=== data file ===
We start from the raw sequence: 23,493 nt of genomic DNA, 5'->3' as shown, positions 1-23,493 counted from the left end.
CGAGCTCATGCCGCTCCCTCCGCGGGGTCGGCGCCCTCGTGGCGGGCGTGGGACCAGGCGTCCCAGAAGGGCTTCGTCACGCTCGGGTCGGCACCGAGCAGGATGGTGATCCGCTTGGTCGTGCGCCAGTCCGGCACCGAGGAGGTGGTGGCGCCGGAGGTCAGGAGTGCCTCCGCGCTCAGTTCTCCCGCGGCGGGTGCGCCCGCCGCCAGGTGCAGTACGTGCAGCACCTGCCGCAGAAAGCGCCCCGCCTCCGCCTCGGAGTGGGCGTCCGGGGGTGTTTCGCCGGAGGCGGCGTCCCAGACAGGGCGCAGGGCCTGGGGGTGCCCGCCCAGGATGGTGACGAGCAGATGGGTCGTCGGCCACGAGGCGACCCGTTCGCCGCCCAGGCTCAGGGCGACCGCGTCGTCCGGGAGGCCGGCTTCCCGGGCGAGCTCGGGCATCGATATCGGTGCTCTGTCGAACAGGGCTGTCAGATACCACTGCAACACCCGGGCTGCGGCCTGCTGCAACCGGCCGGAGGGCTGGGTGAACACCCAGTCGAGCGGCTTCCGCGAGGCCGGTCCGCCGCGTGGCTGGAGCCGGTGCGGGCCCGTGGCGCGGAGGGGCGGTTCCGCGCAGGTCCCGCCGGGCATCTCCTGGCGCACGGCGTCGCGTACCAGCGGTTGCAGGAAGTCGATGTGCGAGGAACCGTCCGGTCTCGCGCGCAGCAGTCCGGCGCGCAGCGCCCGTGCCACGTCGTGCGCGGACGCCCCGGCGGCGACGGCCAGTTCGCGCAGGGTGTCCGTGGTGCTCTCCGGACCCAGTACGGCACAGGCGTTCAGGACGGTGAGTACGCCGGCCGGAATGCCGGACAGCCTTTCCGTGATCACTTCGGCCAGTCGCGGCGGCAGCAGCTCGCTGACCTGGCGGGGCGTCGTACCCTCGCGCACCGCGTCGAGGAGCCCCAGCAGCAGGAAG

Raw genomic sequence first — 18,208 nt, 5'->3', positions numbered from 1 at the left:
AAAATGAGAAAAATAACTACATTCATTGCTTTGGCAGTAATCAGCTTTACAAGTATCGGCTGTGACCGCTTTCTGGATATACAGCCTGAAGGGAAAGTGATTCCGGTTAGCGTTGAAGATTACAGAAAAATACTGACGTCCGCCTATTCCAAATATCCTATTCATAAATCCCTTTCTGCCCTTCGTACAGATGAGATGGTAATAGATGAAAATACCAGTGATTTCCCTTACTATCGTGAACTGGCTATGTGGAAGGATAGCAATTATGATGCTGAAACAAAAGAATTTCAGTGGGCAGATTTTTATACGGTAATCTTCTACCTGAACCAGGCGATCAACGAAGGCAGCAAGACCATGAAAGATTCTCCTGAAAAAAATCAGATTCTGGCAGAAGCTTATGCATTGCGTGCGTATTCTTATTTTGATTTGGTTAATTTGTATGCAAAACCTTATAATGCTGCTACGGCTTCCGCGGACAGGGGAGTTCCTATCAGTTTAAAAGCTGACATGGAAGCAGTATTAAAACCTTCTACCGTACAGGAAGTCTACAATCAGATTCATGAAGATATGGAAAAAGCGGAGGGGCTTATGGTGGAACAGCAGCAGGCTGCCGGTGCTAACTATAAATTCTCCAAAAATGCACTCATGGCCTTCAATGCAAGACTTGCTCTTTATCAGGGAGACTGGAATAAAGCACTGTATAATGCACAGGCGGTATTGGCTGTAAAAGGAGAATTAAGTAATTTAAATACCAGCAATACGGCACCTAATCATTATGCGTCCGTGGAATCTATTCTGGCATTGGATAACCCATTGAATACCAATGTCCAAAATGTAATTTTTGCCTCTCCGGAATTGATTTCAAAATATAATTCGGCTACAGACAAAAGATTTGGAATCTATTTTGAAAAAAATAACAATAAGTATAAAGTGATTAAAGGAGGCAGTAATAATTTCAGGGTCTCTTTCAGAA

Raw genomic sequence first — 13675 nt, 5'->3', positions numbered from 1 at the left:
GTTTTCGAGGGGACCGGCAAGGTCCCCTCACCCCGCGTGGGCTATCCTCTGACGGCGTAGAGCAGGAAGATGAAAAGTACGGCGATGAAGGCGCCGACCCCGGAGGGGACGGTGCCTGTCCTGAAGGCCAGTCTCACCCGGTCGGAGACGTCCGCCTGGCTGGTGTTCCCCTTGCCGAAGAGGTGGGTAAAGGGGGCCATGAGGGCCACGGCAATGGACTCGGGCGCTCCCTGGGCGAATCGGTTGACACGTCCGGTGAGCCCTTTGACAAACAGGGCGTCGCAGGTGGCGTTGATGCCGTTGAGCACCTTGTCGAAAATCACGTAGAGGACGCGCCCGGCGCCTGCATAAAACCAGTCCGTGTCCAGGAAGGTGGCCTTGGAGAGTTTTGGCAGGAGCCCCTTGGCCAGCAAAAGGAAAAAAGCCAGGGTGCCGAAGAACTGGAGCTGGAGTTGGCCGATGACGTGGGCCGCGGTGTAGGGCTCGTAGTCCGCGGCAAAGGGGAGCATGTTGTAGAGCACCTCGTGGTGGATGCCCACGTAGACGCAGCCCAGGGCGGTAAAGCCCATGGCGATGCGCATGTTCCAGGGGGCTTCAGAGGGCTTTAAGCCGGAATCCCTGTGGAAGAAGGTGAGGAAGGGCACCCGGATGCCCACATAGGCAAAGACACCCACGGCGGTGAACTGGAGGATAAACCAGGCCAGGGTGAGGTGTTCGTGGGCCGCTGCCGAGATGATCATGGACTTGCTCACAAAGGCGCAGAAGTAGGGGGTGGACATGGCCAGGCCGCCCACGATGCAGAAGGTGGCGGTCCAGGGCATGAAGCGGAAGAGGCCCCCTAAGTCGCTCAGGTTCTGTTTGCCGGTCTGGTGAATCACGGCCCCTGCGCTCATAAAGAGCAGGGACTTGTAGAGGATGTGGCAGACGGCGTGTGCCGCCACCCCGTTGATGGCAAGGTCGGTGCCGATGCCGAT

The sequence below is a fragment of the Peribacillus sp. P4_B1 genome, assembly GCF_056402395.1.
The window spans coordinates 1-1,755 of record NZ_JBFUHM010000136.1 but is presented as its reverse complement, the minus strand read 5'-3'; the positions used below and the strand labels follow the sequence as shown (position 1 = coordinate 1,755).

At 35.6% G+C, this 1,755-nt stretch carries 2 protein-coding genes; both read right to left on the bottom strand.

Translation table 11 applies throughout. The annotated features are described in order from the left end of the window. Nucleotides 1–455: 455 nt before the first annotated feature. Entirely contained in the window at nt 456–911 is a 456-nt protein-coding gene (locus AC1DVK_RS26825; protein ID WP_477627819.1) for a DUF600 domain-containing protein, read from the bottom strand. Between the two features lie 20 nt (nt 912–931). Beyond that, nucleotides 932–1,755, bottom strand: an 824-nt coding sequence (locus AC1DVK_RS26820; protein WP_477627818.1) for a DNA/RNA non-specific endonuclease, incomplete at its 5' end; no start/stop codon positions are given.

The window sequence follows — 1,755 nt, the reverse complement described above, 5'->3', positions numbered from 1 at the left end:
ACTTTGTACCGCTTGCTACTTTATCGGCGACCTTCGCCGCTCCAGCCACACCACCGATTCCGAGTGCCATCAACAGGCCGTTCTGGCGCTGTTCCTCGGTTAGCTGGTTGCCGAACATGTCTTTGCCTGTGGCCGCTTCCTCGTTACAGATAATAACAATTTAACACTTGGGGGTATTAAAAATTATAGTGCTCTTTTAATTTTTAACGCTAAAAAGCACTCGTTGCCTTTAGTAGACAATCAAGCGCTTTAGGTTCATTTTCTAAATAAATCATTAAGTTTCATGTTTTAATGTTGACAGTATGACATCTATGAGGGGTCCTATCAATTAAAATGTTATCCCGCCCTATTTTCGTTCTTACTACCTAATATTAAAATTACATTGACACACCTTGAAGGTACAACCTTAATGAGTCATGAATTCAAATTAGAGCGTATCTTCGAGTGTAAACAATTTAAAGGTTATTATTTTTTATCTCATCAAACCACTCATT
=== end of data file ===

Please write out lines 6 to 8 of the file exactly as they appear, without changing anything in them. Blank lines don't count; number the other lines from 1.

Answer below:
GTTTTCGAGGGGACCGGCAAGGTCCCCTCACCCCGCGTGGGCTATCCTCTGACGGCGTAGAGCAGGAAGATGAAAAGTACGGCGATGAAGGCGCCGACCCCGGAGGGGACGGTGCCTGTCCTGAAGGCCAGTCTCACCCGGTCGGAGACGTCCGCCTGGCTGGTGTTCCCCTTGCCGAAGAGGTGGGTAAAGGGGGCCATGAGGGCCACGGCAATGGACTCGGGCGCTCCCTGGGCGAATCGGTTGACACGTCCGGTGAGCCCTTTGACAAACAGGGCGTCGCAGGTGGCGTTGATGCCGTTGAGCACCTTGTCGAAAATCACGTAGAGGACGCGCCCGGCGCCTGCATAAAACCAGTCCGTGTCCAGGAAGGTGGCCTTGGAGAGTTTTGGCAGGAGCCCCTTGGCCAGCAAAAGGAAAAAAGCCAGGGTGCCGAAGAACTGGAGCTGGAGTTGGCCGATGACGTGGGCCGCGGTGTAGGGCTCGTAGTCCGCGGCAAAGGGGAGCATGTTGTAGAGCACCTCGTGGTGGATGCCCACGTAGACGCAGCCCAGGGCGGTAAAGCCCATGGCGATGCGCATGTTCCAGGGGGCTTCAGAGGGCTTTAAGCCGGAATCCCTGTGGAAGAAGGTGAGGAAGGGCACCCGGATGCCCACATAGGCAAAGACACCCACGGCGGTGAACTGGAGGATAAACCAGGCCAGGGTGAGGTGTTCGTGGGCCGCTGCCGAGATGATCATGGACTTGCTCACAAAGGCGCAGAAGTAGGGGGTGGACATGGCCAGGCCGCCCACGATGCAGAAGGTGGCGGTCCAGGGCATGAAGCGGAAGAGGCCCCCTAAGTCGCTCAGGTTCTGTTTGCCGGTCTGGTGAATCACGGCCCCTGCGCTCATAAAGAGCAGGGACTTGTAGAGGATGTGGCAGACGGCGTGTGCCGCCACCCCGTTGATGGCAAGGTCGGTGCCGATGCCGAT

The sequence below is a fragment of the Peribacillus sp. P4_B1 genome, assembly GCF_056402395.1.
The window spans coordinates 1-1,755 of record NZ_JBFUHM010000136.1 but is presented as its reverse complement, the minus strand read 5'-3'; the positions used below and the strand labels follow the sequence as shown (position 1 = coordinate 1,755).